So after a while, I started running the ¾ mile route faster and faster, until I decided it was too easy to finish. Then I ran a longer route, and so on. I am now running for an hour straight now closing in on a bit over 7.5 miles in that hour time. So, during my runs, I actually looked back and remembered the things I did wrong and right. Let me say that I looked back and wished I had done this differently in a few ways. First, I should have just gone out and bought two pairs of running shoes. Why two pairs? I will tell you. First, depending on the shoe, the average running shoe lasts about 400-500 miles of pavement running. You want two pairs, because while you may think, that is a ton of miles, they surprisingly add up fast. Second, like you, your shoes need some rest as well. Think of my 200 pounds pounding into my shoes daily for even 2 miles a day. That’s thousands of pounding steps a day just in running of a 200 pound man forcing his weight down on each shoe. Not shocking, but it wears down your shoe, fast. Trade out your shoes every other day, especially in the beginning. After you build up your mileage, you will have shoes for different runs. You will have a pair for running shorter faster runs, and shoes for long slower paced runs. You may even have some for running off pavement on trails. Look, figure out first where you will do most of your running, pavement, trails, both, then decide on the shoe. Your shoes will be an investment you will not regret, believe me.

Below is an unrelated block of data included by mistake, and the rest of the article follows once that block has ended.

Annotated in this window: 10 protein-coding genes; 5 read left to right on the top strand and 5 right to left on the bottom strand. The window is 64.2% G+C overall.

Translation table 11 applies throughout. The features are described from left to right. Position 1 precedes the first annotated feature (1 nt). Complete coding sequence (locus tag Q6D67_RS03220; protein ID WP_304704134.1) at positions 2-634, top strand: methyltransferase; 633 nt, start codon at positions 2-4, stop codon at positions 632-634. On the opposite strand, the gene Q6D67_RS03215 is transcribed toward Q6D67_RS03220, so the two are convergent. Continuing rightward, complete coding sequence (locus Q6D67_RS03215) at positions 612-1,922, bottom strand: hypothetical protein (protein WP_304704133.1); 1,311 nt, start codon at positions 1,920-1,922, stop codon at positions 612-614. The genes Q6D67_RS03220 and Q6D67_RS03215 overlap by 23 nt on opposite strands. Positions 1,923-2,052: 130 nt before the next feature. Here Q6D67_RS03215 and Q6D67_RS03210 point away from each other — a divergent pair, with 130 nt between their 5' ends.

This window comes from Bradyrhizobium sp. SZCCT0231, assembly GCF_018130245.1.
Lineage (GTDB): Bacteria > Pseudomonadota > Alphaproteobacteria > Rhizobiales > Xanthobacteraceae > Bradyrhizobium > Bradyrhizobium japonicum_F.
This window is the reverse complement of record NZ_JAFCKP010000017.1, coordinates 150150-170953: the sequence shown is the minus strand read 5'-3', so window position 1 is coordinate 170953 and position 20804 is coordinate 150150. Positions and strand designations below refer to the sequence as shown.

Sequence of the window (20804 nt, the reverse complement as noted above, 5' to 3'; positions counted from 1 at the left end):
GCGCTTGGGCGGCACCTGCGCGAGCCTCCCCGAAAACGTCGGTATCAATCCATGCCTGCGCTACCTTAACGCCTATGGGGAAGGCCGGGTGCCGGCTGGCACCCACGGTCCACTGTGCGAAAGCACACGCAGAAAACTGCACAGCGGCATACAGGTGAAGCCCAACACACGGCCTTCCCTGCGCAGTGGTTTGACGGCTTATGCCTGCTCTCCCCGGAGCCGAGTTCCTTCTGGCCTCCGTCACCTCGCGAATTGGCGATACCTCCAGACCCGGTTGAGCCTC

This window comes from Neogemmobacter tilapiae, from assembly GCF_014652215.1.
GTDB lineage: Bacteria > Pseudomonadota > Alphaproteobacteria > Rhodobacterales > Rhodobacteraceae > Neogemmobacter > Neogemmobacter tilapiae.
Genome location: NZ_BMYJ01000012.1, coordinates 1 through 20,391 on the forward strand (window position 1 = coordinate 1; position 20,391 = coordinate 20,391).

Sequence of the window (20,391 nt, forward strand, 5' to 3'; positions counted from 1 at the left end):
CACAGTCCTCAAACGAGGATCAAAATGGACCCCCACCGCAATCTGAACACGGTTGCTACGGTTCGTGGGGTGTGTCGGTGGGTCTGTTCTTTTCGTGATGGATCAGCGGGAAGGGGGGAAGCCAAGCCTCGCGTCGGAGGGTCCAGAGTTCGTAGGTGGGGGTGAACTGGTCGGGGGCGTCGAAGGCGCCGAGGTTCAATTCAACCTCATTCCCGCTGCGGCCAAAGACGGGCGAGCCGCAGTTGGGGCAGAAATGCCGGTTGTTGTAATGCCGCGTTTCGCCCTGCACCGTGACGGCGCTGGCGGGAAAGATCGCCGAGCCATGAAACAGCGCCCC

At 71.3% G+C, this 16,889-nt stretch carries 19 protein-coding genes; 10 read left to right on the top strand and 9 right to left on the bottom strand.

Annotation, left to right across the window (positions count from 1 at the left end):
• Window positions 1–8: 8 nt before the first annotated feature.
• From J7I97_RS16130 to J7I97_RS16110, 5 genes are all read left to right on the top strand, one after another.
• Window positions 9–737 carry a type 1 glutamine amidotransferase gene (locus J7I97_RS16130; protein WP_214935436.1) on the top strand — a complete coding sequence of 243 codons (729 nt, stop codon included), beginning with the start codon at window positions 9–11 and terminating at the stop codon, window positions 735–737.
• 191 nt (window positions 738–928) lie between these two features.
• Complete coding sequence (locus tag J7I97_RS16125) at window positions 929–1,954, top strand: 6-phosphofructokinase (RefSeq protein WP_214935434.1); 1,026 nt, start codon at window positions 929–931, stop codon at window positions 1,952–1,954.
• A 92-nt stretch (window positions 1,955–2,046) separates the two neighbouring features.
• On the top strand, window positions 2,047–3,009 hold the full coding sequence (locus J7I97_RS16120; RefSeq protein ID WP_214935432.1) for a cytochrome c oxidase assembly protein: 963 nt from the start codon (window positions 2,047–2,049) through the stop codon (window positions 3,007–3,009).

Ok, so the second thing I wish I knew before running. I believe it’s safe to say almost all of us have a smartphone, and if not, we have a way to get a timer. So either get a stopwatch, use your phone’s timer, or what I would do now, download an app, like MapMyRun or Runkeeper or some other app that uses GPS to track your distance as well as time. Essentially, it is the time thing that is most important, especially if you run/walk the same route every time. The beauty of running is, that the action itself, is free. Yes, you should buy new shoes that will likely set you back $100 or so, but if you have a smartphone, the apps are free. I personally use MapMyRun. I love the app, but there are many that are similar and function as well. I use it because it links up to my calorie counter, MyFitnessPal. So the bottom line is that, you need to be able to track and log your times. Otherwise, you have very little way to track progress. Most of these apps also calculate calorie burn as well, so that’s an added bonus, especially if you are tracking calories like I was during my weight loss journey. Looking back, it would be easier to see gains on time and distance based on these apps. That is even more motivation. The most difficult thing to do is maintain that motivation to continue, especially with something new you are doing. Remember, I was motivated by self-competition, but in order to maintain this motivation, I want to see results, and one result showing improvement is faster times. That would tell me that I was getting in better shape, even if the pounds were not melting off as fast as I would like.